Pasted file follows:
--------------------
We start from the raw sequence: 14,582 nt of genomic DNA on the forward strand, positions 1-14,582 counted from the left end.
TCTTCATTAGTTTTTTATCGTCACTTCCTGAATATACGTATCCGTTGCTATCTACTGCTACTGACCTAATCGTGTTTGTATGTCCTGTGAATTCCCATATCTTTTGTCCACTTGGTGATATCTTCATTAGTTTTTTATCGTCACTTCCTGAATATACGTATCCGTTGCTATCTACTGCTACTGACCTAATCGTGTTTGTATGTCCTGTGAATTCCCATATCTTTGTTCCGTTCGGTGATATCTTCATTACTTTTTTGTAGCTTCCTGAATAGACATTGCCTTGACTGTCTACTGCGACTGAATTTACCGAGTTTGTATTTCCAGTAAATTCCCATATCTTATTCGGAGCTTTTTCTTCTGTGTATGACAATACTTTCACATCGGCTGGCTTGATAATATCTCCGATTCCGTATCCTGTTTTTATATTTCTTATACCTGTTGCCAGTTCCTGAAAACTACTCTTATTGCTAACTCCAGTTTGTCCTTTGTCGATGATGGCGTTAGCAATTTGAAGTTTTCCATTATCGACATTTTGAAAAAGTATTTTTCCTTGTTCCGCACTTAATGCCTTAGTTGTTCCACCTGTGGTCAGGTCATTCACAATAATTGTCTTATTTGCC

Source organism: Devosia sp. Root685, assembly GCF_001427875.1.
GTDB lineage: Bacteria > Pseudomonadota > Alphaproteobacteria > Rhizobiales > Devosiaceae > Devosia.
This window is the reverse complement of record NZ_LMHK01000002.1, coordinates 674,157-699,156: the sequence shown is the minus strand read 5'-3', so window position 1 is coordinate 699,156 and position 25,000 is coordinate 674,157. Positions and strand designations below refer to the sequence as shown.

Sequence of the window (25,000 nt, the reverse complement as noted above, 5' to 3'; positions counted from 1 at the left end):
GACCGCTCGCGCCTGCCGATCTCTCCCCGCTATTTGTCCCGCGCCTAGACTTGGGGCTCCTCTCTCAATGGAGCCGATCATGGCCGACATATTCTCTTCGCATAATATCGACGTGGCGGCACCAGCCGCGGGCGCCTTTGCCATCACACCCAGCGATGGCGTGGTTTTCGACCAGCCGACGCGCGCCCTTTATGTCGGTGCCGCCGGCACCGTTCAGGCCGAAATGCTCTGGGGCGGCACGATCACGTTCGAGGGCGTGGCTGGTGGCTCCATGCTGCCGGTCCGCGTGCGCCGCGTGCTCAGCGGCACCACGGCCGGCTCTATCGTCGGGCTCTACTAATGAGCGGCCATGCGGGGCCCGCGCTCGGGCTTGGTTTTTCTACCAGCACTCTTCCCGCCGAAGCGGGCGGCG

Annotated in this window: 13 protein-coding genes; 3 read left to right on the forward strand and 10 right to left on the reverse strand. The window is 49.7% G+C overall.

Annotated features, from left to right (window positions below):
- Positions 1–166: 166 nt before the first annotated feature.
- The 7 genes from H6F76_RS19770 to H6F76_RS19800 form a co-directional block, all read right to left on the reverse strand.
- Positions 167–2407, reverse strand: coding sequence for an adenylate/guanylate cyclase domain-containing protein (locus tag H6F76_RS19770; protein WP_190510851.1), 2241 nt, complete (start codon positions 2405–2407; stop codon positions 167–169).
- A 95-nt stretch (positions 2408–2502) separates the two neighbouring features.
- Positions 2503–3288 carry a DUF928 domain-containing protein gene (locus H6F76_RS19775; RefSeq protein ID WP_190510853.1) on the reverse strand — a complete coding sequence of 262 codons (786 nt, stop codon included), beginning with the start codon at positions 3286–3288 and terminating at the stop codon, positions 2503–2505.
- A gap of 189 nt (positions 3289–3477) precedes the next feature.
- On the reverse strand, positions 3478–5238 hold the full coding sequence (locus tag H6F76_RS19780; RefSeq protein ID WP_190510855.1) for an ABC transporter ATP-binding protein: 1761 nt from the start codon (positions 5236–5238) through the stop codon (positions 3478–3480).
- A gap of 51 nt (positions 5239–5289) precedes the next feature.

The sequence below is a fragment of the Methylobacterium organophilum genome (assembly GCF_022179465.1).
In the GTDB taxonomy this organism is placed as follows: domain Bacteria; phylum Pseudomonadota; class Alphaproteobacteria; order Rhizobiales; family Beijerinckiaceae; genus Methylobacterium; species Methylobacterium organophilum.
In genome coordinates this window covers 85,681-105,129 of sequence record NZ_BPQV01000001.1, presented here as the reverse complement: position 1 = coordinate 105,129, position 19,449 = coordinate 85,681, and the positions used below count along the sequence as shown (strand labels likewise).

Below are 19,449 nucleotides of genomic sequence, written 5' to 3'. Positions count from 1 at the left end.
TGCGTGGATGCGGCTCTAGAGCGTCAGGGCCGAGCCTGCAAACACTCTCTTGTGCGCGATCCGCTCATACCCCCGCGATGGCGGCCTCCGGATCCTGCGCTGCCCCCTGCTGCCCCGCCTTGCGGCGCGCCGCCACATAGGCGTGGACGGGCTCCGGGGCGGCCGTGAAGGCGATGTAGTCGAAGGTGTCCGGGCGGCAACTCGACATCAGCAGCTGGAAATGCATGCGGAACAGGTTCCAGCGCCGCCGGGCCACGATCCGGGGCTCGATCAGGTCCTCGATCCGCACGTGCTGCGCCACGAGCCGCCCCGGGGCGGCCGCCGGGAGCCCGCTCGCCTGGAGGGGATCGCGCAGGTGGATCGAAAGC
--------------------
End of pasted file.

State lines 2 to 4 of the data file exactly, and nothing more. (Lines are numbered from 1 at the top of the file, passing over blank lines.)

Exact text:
TCTTCATTAGTTTTTTATCGTCACTTCCTGAATATACGTATCCGTTGCTATCTACTGCTACTGACCTAATCGTGTTTGTATGTCCTGTGAATTCCCATATCTTTTGTCCACTTGGTGATATCTTCATTAGTTTTTTATCGTCACTTCCTGAATATACGTATCCGTTGCTATCTACTGCTACTGACCTAATCGTGTTTGTATGTCCTGTGAATTCCCATATCTTTGTTCCGTTCGGTGATATCTTCATTACTTTTTTGTAGCTTCCTGAATAGACATTGCCTTGACTGTCTACTGCGACTGAATTTACCGAGTTTGTATTTCCAGTAAATTCCCATATCTTATTCGGAGCTTTTTCTTCTGTGTATGACAATACTTTCACATCGGCTGGCTTGATAATATCTCCGATTCCGTATCCTGTTTTTATATTTCTTATACCTGTTGCCAGTTCCTGAAAACTACTCTTATTGCTAACTCCAGTTTGTCCTTTGTCGATGATGGCGTTAGCAATTTGAAGTTTTCCATTATCGACATTTTGAAAAAGTATTTTTCCTTGTTCCGCACTTAATGCCTTAGTTGTTCCACCTGTGGTCAGGTCATTCACAATAATTGTCTTATTTGCC

Source organism: Devosia sp. Root685, assembly GCF_001427875.1.
GTDB lineage: Bacteria > Pseudomonadota > Alphaproteobacteria > Rhizobiales > Devosiaceae > Devosia.